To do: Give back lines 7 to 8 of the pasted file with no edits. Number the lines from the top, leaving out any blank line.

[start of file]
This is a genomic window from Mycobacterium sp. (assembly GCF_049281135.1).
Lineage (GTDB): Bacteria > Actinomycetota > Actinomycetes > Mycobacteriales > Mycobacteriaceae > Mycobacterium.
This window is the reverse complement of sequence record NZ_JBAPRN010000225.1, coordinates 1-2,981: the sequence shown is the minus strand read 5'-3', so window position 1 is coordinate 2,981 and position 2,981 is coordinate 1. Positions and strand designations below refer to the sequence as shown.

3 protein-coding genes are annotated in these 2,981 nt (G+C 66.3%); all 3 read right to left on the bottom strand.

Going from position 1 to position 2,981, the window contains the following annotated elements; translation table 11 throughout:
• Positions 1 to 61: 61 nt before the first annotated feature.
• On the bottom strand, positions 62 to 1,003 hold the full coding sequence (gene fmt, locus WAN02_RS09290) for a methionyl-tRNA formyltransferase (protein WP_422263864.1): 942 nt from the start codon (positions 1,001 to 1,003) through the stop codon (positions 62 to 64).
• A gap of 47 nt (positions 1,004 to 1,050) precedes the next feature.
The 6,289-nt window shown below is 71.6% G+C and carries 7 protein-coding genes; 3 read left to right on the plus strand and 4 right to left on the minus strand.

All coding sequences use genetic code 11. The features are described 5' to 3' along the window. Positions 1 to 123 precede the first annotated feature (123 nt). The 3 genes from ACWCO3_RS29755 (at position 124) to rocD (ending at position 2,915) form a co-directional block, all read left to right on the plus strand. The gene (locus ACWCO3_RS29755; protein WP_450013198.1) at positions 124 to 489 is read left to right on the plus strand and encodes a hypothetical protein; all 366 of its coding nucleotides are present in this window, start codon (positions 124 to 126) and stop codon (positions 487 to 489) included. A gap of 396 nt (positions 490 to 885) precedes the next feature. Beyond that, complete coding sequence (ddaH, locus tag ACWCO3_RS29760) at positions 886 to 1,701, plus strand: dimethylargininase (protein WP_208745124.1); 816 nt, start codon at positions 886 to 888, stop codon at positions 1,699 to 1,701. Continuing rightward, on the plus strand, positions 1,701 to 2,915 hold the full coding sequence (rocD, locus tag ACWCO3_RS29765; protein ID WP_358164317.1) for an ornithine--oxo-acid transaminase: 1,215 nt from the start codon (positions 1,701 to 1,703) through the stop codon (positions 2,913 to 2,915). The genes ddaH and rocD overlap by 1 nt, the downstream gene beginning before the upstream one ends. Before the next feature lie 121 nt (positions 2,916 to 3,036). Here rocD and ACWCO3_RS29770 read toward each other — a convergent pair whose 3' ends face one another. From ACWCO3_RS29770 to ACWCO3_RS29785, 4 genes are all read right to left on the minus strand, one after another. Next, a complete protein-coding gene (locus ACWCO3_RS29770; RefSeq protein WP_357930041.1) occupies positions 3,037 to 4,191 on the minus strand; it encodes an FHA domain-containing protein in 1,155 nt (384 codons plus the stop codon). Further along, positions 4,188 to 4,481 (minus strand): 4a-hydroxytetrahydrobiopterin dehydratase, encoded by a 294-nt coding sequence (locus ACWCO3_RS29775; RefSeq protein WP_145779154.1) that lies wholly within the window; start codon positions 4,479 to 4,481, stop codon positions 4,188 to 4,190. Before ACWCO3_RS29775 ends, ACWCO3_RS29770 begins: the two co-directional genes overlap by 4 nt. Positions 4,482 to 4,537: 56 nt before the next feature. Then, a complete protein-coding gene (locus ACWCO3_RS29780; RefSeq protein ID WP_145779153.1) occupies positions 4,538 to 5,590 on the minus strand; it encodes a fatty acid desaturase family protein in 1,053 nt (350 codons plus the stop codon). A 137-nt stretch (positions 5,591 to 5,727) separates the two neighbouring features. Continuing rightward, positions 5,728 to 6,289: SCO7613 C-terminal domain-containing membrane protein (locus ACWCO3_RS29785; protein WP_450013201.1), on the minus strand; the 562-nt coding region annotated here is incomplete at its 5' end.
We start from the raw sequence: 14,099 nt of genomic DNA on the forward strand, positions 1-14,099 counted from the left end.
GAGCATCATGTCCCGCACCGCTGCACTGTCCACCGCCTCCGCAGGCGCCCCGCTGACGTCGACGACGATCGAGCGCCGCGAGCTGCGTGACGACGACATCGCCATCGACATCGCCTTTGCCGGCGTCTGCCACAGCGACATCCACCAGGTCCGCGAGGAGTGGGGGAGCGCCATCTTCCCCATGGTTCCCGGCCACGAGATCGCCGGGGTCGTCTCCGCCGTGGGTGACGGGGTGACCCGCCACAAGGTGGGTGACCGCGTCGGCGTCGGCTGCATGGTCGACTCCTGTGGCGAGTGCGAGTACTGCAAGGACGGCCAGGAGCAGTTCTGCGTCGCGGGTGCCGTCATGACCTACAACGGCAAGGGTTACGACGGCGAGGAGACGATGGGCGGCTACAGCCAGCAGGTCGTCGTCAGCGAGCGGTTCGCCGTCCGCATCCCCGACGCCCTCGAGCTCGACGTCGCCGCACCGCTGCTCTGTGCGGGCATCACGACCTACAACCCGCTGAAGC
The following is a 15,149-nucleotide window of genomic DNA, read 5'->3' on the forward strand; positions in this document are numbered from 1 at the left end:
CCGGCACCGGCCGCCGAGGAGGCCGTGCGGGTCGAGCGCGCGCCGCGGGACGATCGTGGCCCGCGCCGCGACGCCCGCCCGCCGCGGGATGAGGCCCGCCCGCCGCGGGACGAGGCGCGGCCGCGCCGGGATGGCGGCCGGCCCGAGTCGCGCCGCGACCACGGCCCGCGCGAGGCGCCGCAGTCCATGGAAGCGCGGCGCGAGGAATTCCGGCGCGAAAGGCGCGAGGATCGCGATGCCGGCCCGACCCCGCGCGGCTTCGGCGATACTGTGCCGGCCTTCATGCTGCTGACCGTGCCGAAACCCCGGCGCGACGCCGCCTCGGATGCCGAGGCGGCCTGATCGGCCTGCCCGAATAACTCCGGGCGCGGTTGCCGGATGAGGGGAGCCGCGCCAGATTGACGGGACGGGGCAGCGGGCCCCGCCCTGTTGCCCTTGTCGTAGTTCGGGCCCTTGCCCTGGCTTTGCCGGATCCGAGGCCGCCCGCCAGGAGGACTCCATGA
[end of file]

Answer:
• On the bottom strand, positions 62 to 1,003 hold the full coding sequence (gene fmt, locus WAN02_RS09290) for a methionyl-tRNA formyltransferase (protein WP_422263864.1): 942 nt from the start codon (positions 1,001 to 1,003) through the stop codon (positions 62 to 64).
• A gap of 47 nt (positions 1,004 to 1,050) precedes the next feature.